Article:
HALEYVILLE - The Haleyville City Council began the new year somberly Jan. 3, with members expressing their sadness over a fire earlier that morning that killed a mother and her two children.
With council members spaced farther apart due to yet another local rise in COVID, Mayor Ken Sunseri began the meeting by asking City Attorney Jeff Mobley to give the opening prayer.
“Heavenly Father, we come to you with heavy hearts tonight, thinking about Ricky Evans and the loss he has had. We pray peace and Your blessings upon him as he goes through this trying time. I pray that our community will rally around him and the rest of the family as they go through the grieving process. Father, help us to be the kind of people that You would want us to be, to be able to reach out and help and to be comfort to those in need,” Mobley prayed.
All members were present, with council member Julie “Boo” Brooks attending by phone. Phone attendance is still currently allowed for governmental meetings due to the ongoing effects of COVID-19 under an order by the governor.
Former council member Jonathan Bennett was honored by Sunseri and the council before they began tackling the meeting's agenda. Bennett was presented a plaque by Sunseri, who stated that Bennett should be honored for all he has done through the years to help the community.
After approving the regular council minutes from the Dec. 20, meeting, a change order for the Mineral Springs Project was approved. This project, which is being paid for through a Community Development Block Grant the city received, is improving street, drainage, water and sanitary sewer issues on 7th Avenue South at Mineral Springs Apartments. Robinson & Sons Construction Services, Inc., the contractor on the project, has requested reimbursement on some items listed on a change order for the project, including 6-inch and 8-inch ductile iron epoxy-lined sewer pipe and 6-inch sewer pipe sleeve, additional pipe support, stainless steel “L” brackets, additional curb and gutter and concrete drive. The total cost is $39,702. Council Member Drew Thrasher, who works for the sewer department, abstainined from the vote. An extension of 38 calendar days for the project to be completed was also approved as part of the resolution.
The council also approved a resolution for the city to apply for funding from the Alabama Industrial Access Road and Bridge Corporation in the amount of $276,649.75 to improve the existing industrial access road in Botush Industrial Park. The improvements will benefit Bassett Furniture Industries, which is making a $5 million capital investment in their Haleyville facility, an investment that will ultimately lead to 60 more jobs at the facility. Sunseri noted that the city may have to apply additional funding to the project, which will be discussed once a decision is made regarding the funding request.
Bennett, who is the director of Bassett Outdoor Alabama, the line produced at the Haleyville facility, thanked the mayor and council for their action on the matter.
The council added an item to the agenda, which was to approve a settlement reached between the State of Alabama and Endo Pharmaceuticals regarding opioids. The city entered into a national class action lawsuit last year against pharmaceutical companies that allegedly helped push opioids on communities, an issue that has ultimately created large amounts of addiction and the tragedies that can occur from it. Sunseri asked Mobley to explain the situation with Endo.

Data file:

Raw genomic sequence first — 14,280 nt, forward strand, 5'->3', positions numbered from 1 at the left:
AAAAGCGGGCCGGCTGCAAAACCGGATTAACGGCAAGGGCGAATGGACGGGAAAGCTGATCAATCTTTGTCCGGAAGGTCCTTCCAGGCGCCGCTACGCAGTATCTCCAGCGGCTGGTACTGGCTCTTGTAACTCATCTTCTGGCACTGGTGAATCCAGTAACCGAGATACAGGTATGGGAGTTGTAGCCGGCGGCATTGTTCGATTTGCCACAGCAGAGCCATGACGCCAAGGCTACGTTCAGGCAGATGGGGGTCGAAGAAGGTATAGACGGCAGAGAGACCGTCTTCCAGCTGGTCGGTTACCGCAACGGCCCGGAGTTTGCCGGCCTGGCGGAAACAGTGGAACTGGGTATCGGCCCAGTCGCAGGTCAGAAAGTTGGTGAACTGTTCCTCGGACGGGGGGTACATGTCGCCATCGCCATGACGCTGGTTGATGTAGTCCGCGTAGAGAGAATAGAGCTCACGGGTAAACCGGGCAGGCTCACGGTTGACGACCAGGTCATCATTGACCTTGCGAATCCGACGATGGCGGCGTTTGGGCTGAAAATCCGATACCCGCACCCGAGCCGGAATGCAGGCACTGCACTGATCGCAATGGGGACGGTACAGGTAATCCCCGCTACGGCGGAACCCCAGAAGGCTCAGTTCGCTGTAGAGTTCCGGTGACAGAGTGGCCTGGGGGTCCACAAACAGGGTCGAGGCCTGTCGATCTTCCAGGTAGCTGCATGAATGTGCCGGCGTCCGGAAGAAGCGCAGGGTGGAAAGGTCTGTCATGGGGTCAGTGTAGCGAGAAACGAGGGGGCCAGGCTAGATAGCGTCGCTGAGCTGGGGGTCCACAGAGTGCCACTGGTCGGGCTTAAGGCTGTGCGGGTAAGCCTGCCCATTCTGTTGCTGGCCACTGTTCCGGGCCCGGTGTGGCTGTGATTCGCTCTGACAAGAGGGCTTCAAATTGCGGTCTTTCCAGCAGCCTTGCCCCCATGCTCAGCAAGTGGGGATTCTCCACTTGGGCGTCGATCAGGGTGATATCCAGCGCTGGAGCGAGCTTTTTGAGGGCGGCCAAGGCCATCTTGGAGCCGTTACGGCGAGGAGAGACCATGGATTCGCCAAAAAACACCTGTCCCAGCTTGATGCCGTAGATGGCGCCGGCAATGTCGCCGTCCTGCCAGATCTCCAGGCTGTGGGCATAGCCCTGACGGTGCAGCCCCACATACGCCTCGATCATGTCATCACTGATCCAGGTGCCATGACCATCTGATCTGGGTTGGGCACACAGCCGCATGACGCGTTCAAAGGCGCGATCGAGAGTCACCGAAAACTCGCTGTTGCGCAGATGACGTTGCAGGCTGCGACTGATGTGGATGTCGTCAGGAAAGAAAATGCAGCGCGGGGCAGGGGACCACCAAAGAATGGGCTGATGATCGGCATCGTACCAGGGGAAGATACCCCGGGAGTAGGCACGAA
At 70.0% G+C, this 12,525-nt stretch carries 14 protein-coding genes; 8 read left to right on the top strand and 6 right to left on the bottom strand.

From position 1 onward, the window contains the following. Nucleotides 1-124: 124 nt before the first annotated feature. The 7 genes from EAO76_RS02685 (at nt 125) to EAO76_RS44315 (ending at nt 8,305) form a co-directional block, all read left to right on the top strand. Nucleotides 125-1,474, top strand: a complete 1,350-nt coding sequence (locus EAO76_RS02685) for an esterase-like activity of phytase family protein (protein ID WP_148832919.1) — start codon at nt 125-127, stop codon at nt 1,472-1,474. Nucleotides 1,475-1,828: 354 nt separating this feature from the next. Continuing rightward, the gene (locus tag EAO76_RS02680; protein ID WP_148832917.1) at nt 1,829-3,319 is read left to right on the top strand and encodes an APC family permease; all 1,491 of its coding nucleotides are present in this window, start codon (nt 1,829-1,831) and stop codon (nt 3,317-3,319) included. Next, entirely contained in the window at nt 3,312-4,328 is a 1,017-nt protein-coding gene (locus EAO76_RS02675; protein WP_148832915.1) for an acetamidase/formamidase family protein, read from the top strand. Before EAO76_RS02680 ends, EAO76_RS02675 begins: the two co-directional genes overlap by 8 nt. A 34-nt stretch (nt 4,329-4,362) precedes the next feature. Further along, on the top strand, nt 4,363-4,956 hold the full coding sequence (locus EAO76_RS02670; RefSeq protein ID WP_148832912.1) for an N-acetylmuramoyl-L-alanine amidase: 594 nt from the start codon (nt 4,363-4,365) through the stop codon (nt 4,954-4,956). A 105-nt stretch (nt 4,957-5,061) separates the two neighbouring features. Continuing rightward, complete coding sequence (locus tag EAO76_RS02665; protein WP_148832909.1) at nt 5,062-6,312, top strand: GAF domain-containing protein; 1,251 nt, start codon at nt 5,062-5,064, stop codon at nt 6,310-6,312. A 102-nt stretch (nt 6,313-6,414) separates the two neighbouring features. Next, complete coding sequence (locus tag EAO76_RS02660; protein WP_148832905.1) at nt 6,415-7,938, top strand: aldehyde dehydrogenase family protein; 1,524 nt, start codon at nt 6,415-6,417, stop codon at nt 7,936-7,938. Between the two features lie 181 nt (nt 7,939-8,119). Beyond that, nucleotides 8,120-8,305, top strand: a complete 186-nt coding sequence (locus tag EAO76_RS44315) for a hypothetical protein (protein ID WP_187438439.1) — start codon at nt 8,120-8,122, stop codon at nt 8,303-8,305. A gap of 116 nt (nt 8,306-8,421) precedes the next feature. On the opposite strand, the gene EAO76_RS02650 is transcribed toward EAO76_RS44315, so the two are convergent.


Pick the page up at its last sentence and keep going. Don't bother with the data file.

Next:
“Endo Pharmaceuticals Inc., and Endo Health Solutions is one of the defendants we have sued in the opioid litigation national class action we had the city to join. The Alabama Attorney General (Steve Marshall) sued Endo individually and has reached a tentative settlement with this one company for $25 million. The current estimate of money Haleyville will receive is about $18,900.
“The reason our attorneys have recommended we approve this settlement at this time is (because) Endo is on the verge of going into bankruptcy. If they go into bankruptcy, we would likely get pennies on the dollar,” Mobley said.
Mobley then explained that the settlement monies will be required to be used in a specific manner.
“The settlement funds must be used to prevent, treat and support recovery from opioid addiction and other co-occurred substances used for mental health conditions that are long-term lasting chronic diseases that cause major health, social and economic problems,” Mobley said.
Mobley said there are highly specific ideas for ways to use the money, which will be recommended to the mayor and council once the money is received. Council Member Dr. Ray Boshell asked Mobley if the national lawsuit is still ongoing.
“The suit against the big guys is still ongoing. The State of Alabama has not agreed to join the national settlement. He (Marshall) is still pursuing his own efforts. We think they will ultimately sign on to the big settlement, but he pursued this one on his own ahead of everyone else. We hope that will ultimately be to our advantage,” Mobley said.
Thrasher gave the police department report for the month of December. Officers worked eight accidents, took 80 incident and offense reports, issued 121 citations, 12 warning tickets and 11 non-UTC citations and made 33 individual arrests.
Thrasher and Brooks both offered condolences to Ricky Evans from the city for the loss of his wife, Cara, and children Annabelle and Jacob on Jan. 3. Brooks noted there is a fund set up at First National Bank to benefit the family, and a GoFundMe page has also been created. Thrasher also offered condolences to the family of the late Martha Hood.
The next meeting of the Haleyville City Council will be Tuesday, Jan. 18, at 5:30 p.m. in the courtroom of Haleyville City Hall. City Hall will be closed Monday, Jan. 17, in observance of the federal holiday honoring Dr. Martin Luther King Jr.
See complete story in the Northwest Alabamian.